Idaho eyes sewer, water, broadband with federal rescue money
BOISE, Idaho (AP) — Idaho will receive $1.1 billion in the latest round of coronavirus relief money in two separate payments, the U.S. Treasury Department announced Monday, with state officials saying the money could be used to substantially bolster the state’s water, sewer and broadband infrastructure.
The $350 billion program is part of President Joe Biden’s $1.9 trillion coronavirus relief package that became law in March. Administration officials say payments could begin going out in the coming days.
In addition to the money coming to the state, Idaho’s nine largest cities will get a total of $124 million, while 190 cities with populations of typically less than 50,000 will get $108 million. Counties will get another $314 million. The distribution is based on population.
Alex Adams, Republican Gov. Brad Little’s budget chief, said his initial take on the announcement and a 150-page document outlining how the money can be spent contained two surprises.
First, Adams said, is that the plan allows the money to be allocated by December 2024, with the projects complete by the end of 2026. Adams said the governor’s office sought the longer window for the projects through U.S. Sen. Mike Crapo, a Republican.
“That’s a huge benefit for a rural state like ours where it’s going to take years for some of these large sewer, water and broadband projects to come to fruition,” Adams said.
The second surprise is that Idaho is getting about $90 million less than expected, apparently the result of Idaho’s economy improving, as a portion of the federal money distribution is based on Idaho’s unemployment rate. Idaho was already expected to get about $250 million less than it would have because the state is doing better economically than other states.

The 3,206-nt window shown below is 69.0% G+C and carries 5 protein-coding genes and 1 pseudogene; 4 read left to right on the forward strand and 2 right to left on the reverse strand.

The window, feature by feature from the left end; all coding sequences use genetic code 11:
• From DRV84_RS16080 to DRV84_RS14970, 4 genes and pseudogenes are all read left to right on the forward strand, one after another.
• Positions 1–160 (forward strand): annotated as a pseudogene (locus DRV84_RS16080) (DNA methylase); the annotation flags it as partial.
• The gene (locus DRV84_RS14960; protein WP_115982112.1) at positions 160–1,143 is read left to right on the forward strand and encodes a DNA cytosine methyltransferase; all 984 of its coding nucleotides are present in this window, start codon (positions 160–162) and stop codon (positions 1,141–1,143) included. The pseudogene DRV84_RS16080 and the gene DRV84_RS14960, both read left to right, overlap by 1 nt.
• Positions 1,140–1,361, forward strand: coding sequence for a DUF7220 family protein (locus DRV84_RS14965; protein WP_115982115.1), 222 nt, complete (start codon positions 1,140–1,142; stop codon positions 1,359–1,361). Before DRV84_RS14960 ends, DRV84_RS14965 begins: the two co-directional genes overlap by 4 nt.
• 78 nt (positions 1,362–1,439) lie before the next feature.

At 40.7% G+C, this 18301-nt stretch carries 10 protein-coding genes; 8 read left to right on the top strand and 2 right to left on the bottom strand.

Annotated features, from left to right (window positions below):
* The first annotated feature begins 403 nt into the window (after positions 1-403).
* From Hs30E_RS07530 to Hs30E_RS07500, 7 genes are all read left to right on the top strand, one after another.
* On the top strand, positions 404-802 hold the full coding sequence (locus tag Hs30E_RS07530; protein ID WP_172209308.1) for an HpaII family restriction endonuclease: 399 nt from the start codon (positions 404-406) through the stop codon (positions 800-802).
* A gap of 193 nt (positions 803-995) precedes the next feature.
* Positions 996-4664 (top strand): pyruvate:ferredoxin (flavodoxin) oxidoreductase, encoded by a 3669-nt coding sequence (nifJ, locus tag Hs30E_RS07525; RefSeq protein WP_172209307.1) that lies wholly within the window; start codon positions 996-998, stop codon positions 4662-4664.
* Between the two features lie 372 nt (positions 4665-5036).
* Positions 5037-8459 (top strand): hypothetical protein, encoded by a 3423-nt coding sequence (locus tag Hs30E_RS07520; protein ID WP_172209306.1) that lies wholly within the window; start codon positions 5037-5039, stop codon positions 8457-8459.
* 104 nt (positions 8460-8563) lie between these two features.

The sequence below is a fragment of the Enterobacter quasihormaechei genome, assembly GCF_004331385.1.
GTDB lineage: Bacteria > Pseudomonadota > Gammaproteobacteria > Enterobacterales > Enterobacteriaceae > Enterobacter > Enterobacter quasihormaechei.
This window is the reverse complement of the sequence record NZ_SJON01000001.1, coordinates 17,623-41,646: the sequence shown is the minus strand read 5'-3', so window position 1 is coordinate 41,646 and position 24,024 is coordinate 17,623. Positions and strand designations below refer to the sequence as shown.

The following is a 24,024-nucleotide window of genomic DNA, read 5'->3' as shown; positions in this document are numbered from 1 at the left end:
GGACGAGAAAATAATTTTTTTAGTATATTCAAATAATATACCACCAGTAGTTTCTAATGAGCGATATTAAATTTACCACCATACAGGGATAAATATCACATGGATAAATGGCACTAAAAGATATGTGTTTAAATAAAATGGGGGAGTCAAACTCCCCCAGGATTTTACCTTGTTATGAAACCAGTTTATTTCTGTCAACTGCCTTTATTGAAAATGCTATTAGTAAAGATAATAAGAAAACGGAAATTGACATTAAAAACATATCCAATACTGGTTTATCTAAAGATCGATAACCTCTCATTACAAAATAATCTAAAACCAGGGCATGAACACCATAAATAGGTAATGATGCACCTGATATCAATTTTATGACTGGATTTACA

Of the $350 billion total, state governments and the District of Columbia will receive $195.3 billion. That’s broken down to $500 million each for $25.5 billion. The remaining $170 billion is being divided with various factors in play. Idaho is getting about $594 million, accounting for the $1.1 billion coming to state government. California state government is getting $27 billion.
Also, of the $350 billion, counties are getting $65 billion, cities $45.6 billion and tribal governments and territories $24.5 billion.
The money in most cases is going from the federal government to those entities. But in the case of smaller cities, Idaho state government will act as a pass-through entity to distribute the money.
Little has already worked with lawmakers on spending the federal money. The Legislature allocated $50 million for potential and undetermined needs resulting from the pandemic. The rest of the $1.1 billion will go through the Legislature’s budgetary process during the 2022 session that starts in January.
Adams said the latest information from the Treasury Department also clarified that an ongoing tax cut of $163 million and a one-time sales tax and income tax rebate of $220 million passed by the Legislature last week is well within the rules.
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